The Summer of Lunch

Two years after the Summer of Love I ran away from home to be a hippie in Haight-Ashbury. As a hippie, I rejected the money-driven, materialist lifestyle that … Hey, you kids! I just seeded that lawn! What do you think you’re doing? Get out of there!

Where were we?

Ah, yes: Like all hippies I (got old and pretend to) still cling to my ideals. I believe that … Goddamnit! Foul ball, my ass! You hit it over here on purpose! All right, all right. Yeah, you can leave your dog here.

On May Day this week, Tuesday, I hefted half a ton of Clay Buster and topsoil onto my puny back, one heavy bag at a time, and shook it onto my tiny lawn. Then I seeded it with Kentucky bluegrass and dumped more topsoil on … top.

I did it because … I don’t know why I did it.

I must be out of my mind.

I’ve gone over to the enemy.

I did yard work for summer jobs in high school and college. I hated it. I hate it to this day. I especially hate pulling weeds. Hate it hate it hate it.

Why, then, would I spend hours of hard labor in the middle of the week doing things I do not enjoy, knowing that it may result in my having to do even more hard labor, doing other things I do not enjoy, if, miracle of miracles, the grass grows?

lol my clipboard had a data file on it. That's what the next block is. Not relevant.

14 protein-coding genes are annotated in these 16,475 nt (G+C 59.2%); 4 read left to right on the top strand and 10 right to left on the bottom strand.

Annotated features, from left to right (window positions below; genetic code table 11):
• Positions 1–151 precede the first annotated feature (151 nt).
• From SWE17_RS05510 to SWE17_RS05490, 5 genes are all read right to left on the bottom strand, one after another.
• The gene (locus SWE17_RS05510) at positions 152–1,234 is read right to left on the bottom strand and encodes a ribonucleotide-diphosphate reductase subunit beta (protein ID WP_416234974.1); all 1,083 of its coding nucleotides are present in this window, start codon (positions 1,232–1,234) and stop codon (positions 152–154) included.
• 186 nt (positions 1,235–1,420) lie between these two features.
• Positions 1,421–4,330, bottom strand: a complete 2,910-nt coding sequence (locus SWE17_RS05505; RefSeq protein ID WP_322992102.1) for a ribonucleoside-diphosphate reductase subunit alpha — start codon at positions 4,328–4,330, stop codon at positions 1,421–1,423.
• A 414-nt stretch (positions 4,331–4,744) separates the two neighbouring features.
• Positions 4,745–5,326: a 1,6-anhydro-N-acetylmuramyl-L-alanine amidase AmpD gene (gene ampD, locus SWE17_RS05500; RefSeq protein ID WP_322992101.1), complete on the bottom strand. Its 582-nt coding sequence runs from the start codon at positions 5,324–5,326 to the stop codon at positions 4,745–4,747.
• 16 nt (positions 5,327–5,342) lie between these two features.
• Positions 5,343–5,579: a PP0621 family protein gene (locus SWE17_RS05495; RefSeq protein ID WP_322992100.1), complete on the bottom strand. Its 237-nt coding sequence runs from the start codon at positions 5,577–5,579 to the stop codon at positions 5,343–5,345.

I did it because I agree with the immortal Dave Barry, who wrote that if an Average American Homeowner were asked if he’d rather live next door to a serial killer or to a guy who doesn’t take care of his lawn, the Average American Homeowner would say, “Hmm. … What kind of people does he kill?”

That’s why I seeded my lawn.

Because I’m new on the block and don’t want my neighbors to think I’m a serial killer. Or a guy who doesn’t take care of his lawn.

It could be that I’m just bourgeois, though I don’t think that’s it.

Everyone would be bourgeois if he could, as the Communist Parties have proved.

(I think someone else said that first, but I’ve Googled and Googled and can’t find it. If you do, please send it to me at: DonJongUn@homelandsecurity.gov).

The truth is, I got off my big fat and seeded the lawn Tuesday because the weatherman said two days of rain were coming. And it did drizzle Wednesday morning, and cooled off real quick. I fell asleep gratefully, thunderstorms moving in.

It rained harder Thursday, with lightning and snow, then cleared up before dusk.

The question remains: Why would an old hippie yell at children for playing softball on his lawn?

The answer is: It never happened.

I made it up. I threw in the dog so you wouldn’t hate me.

The rest of the story is true. Everything except the cranky old columnist calling out the kids, and the dog.

But I’ll be watching those kids every day this summer, while I eat my lunch.

Et tu, Lawn?

Then fall, Caesar!

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